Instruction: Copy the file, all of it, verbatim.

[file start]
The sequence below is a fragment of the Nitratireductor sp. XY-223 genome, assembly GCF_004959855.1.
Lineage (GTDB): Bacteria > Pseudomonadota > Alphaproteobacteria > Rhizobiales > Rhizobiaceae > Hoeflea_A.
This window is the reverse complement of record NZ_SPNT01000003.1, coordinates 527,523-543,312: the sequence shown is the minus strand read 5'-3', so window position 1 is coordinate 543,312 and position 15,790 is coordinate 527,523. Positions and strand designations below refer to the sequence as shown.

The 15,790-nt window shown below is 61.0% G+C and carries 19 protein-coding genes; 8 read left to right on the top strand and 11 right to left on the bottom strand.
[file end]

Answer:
The sequence below is a fragment of the Nitratireductor sp. XY-223 genome, assembly GCF_004959855.1.
Lineage (GTDB): Bacteria > Pseudomonadota > Alphaproteobacteria > Rhizobiales > Rhizobiaceae > Hoeflea_A.
This window is the reverse complement of record NZ_SPNT01000003.1, coordinates 527,523-543,312: the sequence shown is the minus strand read 5'-3', so window position 1 is coordinate 543,312 and position 15,790 is coordinate 527,523. Positions and strand designations below refer to the sequence as shown.

The 15,790-nt window shown below is 61.0% G+C and carries 19 protein-coding genes; 8 read left to right on the top strand and 11 right to left on the bottom strand.